When Holt’s relief watcher doesn’t show up, Julia herself takes the bullet and watches the tape – which has now been, conveniently enough, transferred to a digital file for easy streaming. It’s the 2010s after all. S’anyway, Julia wants to get to the bottom of this whole rigmarole and ends up chasing clues about the real Samara to a small village on a remote island in the Puget Sound. There she finds a blind priest (D’Onofrio) who may know more about the legend of Samara than he’s letting on.

I think most fans of the series would have welcomed an updating of the original, made in the age of VCRs and modems, into a more digital format. There are certainly a lot of ways good writers could have taken this – Hell, even the concept of a collegiate study of the phenomenon might have worked if the writers had shown some originality.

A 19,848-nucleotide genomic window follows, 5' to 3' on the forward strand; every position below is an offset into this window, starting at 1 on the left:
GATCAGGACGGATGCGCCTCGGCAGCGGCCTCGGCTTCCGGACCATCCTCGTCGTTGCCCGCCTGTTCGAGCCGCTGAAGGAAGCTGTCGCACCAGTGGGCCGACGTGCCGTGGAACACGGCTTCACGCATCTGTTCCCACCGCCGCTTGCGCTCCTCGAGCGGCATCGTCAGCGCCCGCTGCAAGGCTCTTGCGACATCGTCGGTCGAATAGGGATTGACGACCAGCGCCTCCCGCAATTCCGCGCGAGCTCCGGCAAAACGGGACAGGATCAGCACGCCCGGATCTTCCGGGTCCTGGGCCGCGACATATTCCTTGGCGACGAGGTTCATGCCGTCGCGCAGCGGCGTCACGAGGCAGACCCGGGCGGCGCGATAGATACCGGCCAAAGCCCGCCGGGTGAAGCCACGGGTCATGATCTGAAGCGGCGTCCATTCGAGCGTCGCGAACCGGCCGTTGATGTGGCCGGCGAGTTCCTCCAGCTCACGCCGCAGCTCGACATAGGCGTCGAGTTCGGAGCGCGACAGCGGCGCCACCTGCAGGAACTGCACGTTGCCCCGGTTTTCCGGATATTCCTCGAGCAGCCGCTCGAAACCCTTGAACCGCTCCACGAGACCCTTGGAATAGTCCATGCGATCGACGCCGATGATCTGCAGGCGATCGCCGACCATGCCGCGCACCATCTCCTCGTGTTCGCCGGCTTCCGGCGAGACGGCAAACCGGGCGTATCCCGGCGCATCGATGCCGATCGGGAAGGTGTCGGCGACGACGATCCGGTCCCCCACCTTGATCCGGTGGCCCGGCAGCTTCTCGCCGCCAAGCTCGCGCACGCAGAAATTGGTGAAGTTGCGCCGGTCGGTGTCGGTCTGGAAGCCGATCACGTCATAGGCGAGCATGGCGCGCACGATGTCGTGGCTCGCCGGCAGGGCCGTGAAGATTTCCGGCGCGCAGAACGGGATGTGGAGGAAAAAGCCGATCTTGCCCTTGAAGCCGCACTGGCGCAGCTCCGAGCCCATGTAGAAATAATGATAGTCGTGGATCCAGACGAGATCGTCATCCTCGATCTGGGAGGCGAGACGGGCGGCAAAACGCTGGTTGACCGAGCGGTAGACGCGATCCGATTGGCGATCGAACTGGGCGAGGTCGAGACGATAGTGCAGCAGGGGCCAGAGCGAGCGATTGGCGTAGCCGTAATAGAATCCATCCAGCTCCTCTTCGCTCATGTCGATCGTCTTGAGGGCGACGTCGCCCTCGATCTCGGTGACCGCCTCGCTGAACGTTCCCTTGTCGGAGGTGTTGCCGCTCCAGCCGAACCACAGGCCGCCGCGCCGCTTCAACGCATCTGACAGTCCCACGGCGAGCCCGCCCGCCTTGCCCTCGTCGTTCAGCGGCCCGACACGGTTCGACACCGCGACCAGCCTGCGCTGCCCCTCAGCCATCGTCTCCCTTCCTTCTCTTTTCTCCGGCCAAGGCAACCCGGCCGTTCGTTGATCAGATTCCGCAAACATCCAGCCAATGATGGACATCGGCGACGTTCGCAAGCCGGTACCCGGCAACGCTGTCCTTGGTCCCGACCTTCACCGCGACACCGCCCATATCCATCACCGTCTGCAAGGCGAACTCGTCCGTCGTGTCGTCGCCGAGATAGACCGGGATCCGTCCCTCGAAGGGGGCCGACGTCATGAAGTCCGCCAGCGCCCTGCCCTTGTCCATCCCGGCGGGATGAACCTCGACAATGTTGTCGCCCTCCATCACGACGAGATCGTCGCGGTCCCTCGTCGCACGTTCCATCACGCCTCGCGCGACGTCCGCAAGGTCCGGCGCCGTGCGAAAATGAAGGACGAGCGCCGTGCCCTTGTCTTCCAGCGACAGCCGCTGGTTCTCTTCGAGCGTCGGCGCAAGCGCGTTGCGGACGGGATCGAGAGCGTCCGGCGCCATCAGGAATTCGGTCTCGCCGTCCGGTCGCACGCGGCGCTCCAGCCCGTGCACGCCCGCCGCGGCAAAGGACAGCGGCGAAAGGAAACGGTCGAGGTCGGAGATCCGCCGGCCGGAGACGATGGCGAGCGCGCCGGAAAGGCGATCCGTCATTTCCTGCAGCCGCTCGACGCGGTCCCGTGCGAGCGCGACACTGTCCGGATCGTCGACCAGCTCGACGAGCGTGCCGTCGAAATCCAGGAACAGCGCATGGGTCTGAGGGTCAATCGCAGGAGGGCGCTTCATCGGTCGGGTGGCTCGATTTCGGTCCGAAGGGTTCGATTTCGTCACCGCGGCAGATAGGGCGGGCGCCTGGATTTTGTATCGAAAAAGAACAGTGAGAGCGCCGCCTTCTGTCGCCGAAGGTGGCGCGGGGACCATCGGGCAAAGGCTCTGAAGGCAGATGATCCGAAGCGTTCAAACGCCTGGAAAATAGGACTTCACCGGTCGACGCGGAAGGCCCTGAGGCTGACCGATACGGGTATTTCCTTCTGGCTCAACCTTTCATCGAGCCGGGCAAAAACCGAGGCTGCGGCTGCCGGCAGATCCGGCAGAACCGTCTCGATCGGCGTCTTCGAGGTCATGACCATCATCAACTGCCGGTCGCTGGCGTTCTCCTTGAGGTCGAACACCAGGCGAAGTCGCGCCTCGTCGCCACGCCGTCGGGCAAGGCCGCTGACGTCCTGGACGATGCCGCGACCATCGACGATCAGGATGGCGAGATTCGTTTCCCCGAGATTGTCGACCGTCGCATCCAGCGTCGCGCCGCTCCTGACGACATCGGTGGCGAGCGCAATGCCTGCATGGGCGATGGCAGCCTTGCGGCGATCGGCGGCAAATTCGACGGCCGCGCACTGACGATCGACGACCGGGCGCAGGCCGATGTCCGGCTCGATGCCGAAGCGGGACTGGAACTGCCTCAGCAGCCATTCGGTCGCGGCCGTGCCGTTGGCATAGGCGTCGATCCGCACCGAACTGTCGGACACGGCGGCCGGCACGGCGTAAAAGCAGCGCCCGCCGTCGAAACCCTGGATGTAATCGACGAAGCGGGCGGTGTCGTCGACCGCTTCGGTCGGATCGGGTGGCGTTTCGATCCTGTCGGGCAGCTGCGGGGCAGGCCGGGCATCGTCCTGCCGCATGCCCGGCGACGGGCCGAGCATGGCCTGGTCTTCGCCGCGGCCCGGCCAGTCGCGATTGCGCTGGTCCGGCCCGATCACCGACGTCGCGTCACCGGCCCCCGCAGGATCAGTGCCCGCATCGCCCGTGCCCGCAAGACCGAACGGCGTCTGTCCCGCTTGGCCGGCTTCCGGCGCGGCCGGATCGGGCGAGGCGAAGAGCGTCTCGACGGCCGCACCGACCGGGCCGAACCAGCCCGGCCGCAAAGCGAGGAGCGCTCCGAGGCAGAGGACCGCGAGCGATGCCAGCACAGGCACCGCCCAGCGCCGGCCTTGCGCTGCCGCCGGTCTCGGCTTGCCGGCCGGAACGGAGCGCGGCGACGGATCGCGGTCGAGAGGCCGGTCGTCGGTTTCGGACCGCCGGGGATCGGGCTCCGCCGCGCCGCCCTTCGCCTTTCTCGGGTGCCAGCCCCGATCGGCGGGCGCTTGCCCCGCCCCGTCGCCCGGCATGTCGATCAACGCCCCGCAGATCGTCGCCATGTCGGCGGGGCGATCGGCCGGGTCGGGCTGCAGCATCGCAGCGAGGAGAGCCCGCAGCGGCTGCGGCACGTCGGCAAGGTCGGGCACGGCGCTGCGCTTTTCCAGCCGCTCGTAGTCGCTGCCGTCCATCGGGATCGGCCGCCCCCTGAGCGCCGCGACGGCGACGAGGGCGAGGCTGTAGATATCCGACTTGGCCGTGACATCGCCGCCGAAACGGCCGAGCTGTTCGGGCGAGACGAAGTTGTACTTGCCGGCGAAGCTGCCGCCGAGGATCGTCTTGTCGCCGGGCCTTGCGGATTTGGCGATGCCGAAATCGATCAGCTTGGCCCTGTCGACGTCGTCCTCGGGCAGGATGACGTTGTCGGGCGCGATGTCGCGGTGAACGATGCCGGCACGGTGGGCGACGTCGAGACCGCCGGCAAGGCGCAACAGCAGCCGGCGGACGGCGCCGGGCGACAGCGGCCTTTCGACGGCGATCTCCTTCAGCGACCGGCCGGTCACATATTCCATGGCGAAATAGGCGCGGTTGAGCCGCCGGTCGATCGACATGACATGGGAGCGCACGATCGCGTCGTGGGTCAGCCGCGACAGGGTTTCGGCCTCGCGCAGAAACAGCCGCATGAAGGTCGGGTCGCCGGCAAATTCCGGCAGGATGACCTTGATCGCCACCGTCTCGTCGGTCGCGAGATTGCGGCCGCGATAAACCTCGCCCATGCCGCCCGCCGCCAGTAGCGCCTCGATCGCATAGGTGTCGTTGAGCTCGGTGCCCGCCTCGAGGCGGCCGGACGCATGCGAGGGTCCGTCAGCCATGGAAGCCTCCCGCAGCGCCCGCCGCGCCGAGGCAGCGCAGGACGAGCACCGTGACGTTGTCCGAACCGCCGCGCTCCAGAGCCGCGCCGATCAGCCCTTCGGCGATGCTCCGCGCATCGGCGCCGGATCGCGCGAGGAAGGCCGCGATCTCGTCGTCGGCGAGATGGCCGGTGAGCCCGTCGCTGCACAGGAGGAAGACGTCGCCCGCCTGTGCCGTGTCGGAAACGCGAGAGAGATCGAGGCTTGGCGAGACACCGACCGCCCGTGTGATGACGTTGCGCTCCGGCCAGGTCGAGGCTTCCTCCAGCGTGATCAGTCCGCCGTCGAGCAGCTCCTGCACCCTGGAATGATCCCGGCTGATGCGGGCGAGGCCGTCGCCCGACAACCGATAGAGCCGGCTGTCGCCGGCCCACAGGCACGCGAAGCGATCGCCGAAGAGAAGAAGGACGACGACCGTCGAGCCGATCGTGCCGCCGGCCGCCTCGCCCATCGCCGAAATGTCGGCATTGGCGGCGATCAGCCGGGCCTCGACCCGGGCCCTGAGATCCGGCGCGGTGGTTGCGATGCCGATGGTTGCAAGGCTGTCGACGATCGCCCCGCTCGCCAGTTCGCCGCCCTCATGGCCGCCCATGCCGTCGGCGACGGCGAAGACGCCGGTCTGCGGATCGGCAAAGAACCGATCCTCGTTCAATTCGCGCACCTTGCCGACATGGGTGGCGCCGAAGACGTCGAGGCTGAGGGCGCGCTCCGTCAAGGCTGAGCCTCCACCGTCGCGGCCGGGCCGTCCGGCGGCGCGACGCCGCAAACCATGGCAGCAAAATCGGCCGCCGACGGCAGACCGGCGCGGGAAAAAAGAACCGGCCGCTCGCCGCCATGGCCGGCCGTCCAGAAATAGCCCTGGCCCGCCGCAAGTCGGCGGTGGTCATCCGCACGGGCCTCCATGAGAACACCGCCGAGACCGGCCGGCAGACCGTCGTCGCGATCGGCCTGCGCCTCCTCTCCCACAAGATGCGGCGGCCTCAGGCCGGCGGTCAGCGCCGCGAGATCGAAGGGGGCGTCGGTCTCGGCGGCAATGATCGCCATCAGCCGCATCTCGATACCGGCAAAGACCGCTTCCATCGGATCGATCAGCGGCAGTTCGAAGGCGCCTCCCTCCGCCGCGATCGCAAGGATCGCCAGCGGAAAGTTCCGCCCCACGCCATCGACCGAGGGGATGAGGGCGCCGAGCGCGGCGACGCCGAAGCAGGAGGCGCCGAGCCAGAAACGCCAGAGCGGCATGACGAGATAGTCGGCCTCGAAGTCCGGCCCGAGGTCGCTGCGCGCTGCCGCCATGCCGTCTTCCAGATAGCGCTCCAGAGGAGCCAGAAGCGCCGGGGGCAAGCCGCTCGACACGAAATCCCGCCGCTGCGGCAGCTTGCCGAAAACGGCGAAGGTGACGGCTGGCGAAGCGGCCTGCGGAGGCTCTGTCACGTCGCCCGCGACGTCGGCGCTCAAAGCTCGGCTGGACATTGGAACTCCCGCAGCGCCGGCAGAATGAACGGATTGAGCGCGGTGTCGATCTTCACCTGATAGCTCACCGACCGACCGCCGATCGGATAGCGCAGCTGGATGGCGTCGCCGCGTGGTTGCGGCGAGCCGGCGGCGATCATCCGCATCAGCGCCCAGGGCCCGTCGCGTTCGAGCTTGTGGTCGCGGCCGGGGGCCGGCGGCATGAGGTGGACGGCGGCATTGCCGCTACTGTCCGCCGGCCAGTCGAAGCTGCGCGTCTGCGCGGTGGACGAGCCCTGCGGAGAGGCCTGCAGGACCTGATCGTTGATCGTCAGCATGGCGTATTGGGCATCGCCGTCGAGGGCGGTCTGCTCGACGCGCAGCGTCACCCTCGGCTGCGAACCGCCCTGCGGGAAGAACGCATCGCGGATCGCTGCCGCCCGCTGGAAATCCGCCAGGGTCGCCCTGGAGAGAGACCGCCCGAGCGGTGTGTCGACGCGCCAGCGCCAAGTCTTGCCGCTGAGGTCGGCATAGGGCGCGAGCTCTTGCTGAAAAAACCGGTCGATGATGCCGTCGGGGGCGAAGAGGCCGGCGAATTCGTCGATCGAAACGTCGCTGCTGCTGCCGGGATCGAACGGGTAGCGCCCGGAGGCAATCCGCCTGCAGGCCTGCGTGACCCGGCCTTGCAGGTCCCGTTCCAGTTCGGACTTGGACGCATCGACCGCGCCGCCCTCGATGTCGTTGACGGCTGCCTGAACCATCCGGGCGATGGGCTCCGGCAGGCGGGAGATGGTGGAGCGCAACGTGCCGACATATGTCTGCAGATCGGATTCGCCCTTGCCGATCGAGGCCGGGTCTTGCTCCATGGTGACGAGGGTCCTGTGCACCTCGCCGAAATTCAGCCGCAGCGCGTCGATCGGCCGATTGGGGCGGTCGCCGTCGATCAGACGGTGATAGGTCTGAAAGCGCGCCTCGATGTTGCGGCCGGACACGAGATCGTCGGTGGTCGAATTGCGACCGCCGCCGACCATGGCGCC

But they didn’t – not even a little bit. The dialogue is preposterous and the characters are largely too bland and personality-challenged to care about. Lutz and Roe seem to be trying but I have to say that I found their performances simply didn’t create any chemistry or energy onscreen. The producers, going for a PG-13 rating, didn’t even leave Gutiérrez graphic gore or sex to fall back on.

D’Onofrio is a smart actor, who sometimes shows up in bad movies but he never does anything less than his best. Here, his role has little depth to it but what it does have D’Onofrio gives it by the dint of his performance. None of the other actors in the film really hold up next to him although Galecki comes close.

This is a bit of a yawner as horror films go and that’s not what you want to hear when trying to make a scare flick. It has enough going for it that I can give it a very mild – VERY MILD – recommendation but this is a mediocre attempt at resurrecting a franchise that deserves better treatment. I’m quite sure both Nakata and Verbinski would be rolling in their graves if they had one.

REASONS TO GO: D’Onofrio gives it the old college try.